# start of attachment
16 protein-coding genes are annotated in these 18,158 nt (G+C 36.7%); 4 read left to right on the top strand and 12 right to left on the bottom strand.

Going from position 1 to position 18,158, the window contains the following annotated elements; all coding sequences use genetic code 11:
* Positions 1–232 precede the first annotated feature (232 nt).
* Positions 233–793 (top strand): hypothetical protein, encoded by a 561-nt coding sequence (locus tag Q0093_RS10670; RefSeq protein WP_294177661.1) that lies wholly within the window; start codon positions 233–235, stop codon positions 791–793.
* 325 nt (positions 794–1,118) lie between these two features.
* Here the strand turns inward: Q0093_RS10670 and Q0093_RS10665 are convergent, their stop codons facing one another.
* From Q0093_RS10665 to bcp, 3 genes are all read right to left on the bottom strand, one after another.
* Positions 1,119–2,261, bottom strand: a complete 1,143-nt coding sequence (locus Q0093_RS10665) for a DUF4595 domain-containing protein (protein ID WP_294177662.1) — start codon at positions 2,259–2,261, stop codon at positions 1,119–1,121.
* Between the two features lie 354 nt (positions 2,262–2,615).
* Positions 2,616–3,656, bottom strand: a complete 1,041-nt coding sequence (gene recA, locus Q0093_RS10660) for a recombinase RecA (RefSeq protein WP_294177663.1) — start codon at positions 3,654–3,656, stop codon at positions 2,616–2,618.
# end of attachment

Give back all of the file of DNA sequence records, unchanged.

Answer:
16 protein-coding genes are annotated in these 18,158 nt (G+C 36.7%); 4 read left to right on the top strand and 12 right to left on the bottom strand.

Going from position 1 to position 18,158, the window contains the following annotated elements; all coding sequences use genetic code 11:
* Positions 1–232 precede the first annotated feature (232 nt).
* Positions 233–793 (top strand): hypothetical protein, encoded by a 561-nt coding sequence (locus tag Q0093_RS10670; RefSeq protein WP_294177661.1) that lies wholly within the window; start codon positions 233–235, stop codon positions 791–793.
* 325 nt (positions 794–1,118) lie between these two features.
* Here the strand turns inward: Q0093_RS10670 and Q0093_RS10665 are convergent, their stop codons facing one another.
* From Q0093_RS10665 to bcp, 3 genes are all read right to left on the bottom strand, one after another.
* Positions 1,119–2,261, bottom strand: a complete 1,143-nt coding sequence (locus Q0093_RS10665) for a DUF4595 domain-containing protein (protein ID WP_294177662.1) — start codon at positions 2,259–2,261, stop codon at positions 1,119–1,121.
* Between the two features lie 354 nt (positions 2,262–2,615).
* Positions 2,616–3,656, bottom strand: a complete 1,041-nt coding sequence (gene recA, locus Q0093_RS10660) for a recombinase RecA (RefSeq protein WP_294177663.1) — start codon at positions 3,654–3,656, stop codon at positions 2,616–2,618.